What Is the Life Expectancy of Someone With HCM?

Reviewed on 3/2/2021

Hypertrophic cardiomyopathy (HCM) is a disease of the heart in which the heart muscle of an individual becomes abnormally thick.
Hypertrophic cardiomyopathy (HCM) is a disease of the heart in which the heart muscle of an individual becomes abnormally thick.

Hypertrophic cardiomyopathy (HCM) is a disease of the heart in which the heart muscle of an individual becomes abnormally thick. The thickened heart muscle makes it harder for the heart to pump blood and makes the heart prone to a rare but serious rhythm dysfunction.

In most patients, HCM is never diagnosed or diagnosed late in life by accidental detection of a heart murmur or during routine screening. Sometimes, a fainting attack while running a marathon may prompt a diagnosis.

Although HCM is the most frequent cause of sudden heart death among young, trained athletes, it can be well managed if detected during screening or before any exertional activity.

Contrary to the popular belief, people with HCM can live a long life, almost equal to the general population. However, they require frequent screening, medications, and supervised physical exertion.

According to recent study, majority of the affected people have few or no symptoms. Research has shown that with proper treatment and follow-ups, most people with HCM live a normal life. A database of 1,297 patients with HCM from the Minneapolis Heart Institute Foundation identified that 2% of the patients can live past 90 years, and 69% of them were women.

What does hypertrophic cardiomyopathy mean?

Hypertrophic cardiomyopathy (HCM) is a disease of the heart muscle. It is often caused by a change in one or more genes (unit of heredity) that can be passed on through in the family.

In this disease, the heart muscle becomes excessively thick, making it harder for the heart to pump blood out of the heart and around the body.

About 1 in 500 of the general population has HCM, although most people who have it may not exhibit symptoms. It is a truly global disease, affecting people of both sexes, ages, and various ethnic and racial origins.

What are the causes of HCM?

Hypertrophic cardiomyopathy (HCM) is commonly caused by inherited faulty genes (unit of heredity). In this disease, more than 1,400 gene changes (mutations) occur in the heart muscle. People with HCM often have a pattern of inheritance on a pair of autosomal chromosome (non-sex chromosome).

What are the symptoms of HCM?

There is a wide variation in the symptoms of hypertrophic cardiomyopathy (HCM). Some may have few or no symptoms, whereas some may represent very severe symptoms:

  • Shortness of breath while climbing upstairs or running or jogging
  • Dizziness or fainting while standing quickly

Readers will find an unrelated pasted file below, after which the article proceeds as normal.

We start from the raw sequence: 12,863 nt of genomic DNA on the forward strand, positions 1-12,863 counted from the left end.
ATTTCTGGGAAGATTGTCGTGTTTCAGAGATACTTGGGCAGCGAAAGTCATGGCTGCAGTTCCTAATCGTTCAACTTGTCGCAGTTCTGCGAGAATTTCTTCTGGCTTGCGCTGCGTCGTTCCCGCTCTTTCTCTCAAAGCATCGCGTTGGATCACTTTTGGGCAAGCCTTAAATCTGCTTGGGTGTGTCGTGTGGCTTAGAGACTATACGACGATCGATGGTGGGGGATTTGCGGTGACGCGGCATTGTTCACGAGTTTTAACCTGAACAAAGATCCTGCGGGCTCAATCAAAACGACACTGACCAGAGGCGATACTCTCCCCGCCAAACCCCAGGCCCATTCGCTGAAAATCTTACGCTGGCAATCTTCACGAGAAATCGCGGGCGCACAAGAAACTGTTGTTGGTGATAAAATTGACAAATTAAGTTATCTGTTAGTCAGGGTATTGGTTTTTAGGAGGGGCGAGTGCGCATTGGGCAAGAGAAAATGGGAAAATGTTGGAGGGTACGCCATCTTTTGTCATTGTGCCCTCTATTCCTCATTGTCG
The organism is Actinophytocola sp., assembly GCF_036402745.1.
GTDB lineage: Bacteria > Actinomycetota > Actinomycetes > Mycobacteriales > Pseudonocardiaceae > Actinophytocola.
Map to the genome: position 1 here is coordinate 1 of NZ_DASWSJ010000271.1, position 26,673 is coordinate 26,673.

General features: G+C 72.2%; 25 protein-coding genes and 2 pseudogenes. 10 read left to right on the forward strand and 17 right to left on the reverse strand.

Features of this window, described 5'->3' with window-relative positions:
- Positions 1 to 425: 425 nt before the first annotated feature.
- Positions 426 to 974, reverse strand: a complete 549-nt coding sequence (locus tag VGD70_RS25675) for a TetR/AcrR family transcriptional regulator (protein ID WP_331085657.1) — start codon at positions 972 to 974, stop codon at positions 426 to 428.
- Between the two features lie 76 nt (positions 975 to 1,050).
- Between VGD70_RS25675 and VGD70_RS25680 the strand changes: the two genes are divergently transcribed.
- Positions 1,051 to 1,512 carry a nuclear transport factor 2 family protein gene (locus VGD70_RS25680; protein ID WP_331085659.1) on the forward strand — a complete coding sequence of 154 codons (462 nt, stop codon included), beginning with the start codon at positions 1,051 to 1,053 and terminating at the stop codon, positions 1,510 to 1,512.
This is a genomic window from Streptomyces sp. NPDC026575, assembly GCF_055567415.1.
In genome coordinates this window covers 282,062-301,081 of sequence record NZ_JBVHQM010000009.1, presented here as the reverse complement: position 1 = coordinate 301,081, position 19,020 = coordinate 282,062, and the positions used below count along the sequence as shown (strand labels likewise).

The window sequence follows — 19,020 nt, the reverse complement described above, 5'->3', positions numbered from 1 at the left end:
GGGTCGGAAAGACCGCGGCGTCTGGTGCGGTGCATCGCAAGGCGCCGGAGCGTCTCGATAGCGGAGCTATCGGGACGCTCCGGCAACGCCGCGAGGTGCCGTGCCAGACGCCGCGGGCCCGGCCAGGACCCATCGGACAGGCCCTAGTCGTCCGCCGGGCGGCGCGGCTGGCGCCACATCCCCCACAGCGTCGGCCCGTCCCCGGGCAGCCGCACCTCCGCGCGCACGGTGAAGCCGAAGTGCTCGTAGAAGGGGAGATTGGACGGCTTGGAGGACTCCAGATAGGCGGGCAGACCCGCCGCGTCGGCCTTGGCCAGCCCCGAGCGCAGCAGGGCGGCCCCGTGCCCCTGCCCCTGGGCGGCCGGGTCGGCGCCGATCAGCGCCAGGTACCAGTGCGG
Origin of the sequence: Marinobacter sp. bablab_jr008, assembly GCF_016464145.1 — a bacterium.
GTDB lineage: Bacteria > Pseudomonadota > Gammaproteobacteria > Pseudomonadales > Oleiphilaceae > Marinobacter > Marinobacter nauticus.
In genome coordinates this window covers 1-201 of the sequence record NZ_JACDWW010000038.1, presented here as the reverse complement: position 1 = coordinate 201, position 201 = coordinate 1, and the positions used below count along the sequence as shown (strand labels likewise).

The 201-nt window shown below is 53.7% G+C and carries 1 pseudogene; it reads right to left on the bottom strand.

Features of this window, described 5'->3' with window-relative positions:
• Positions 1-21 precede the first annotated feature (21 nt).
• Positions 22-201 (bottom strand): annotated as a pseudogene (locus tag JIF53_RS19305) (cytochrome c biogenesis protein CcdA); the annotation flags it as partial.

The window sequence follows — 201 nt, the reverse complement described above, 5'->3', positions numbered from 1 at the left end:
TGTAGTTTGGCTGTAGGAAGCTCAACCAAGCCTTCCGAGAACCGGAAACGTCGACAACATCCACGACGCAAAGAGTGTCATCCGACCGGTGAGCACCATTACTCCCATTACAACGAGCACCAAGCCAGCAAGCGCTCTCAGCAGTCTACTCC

• Light-headedness
  • Passing out
  • Palpitations (feeling the heart beating too fast)
  • Chest pain that radiates to the back, tummy, or left shoulder
  • Tiredness for no particular reason
  • Arrhythmias (abnormal heartbeats): These are faster, slower, or unsteady heartbeats that may be fatal in rare cases. These include:
    • Atrial fibrillation: It is a very quick and uncoordinated heartbeat. This may result in a stroke.
    • Ventricular tachycardia: In this, the heart abnormally contracts faster (>100 beats/minute) due to abnormal electrical activity in the ventricle (heart’s large chamber) causing the heart to dysfunction.
    • Ventricular fibrillation: Regulation of the heartbeat is interrupted by multiple abnormal impulses generated in the ventricles. It stops the pumping of the blood out of the heart and can be life-threatening.
    • Sudden heart block: Electrical impulse travel down to the ventricles slowly or may even be completely blocked causing the heart to abruptly stop beating.

Suspicion of HCM usually follows the onset of symptoms, a cardiac event, or by recognition of abnormal signs during a physical examination and confirmed conventionally by an echocardiography (two-dimensional [2D] echo) or a magnetic resonant imaging (MRI) scan.

People born with these genetic changes may not develop the symptoms until teenage years or may not even have any symptoms in their lives. Sometimes, HCM may occur later in life. Therefore, the cardiologist may advise a person with HCM to screen their first-degree relatives (children, siblings, and parents), which usually involves echocardiogram, electrocardiogram, and genetic testing.

Are there any treatment options for HCM?

Effective treatment strategies for hypertrophic cardiomyopathy (HCM) are available that include:

  • Medications: These are not always given to people with HCM. However, they might be helpful in some cases such as:
  • Devices: If medications fail, an implanted device might reverse these arrhythmias such as:
    • Implantable cardioverter-defibrillator: It detects and corrects a potentially abnormal heartbeat that could otherwise lead to sudden heart failure and death.
    • Pacemaker: It sends electrical impulses on demand, or continuously, to take over the electrical signaling of the heart and maintain a normal rhythm.
  • Alcohol septal ablation
  • Septal reduction or a myectomy surgery to reduce heart muscle thickening and eventually prevent the dysrhythmia risk.

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References
American Heart Association https://www.ahajournals.org/doi/10.1161/CIRCRESAHA.117.311059

American Journal of Cardiology Maron BJ, Casey SA, Haas TS, Kitner CL, Garberich RF, Lesser JR. Hypertrophic cardiomyopathy with longevity to 90 years or older. Am J Cardiol 2012; 109: 1341-1347.

Journal of the American College of Cardiology Maron BJ, Casey SA, Hauser RG, Aeppli DM. Clinical course of hypertrophic cardiomyopathy with survival to advanced age. J Am Coll Cardiol 2003; 42: 882-888. DOI: 10.1016/s0735-1097(03)00855-6

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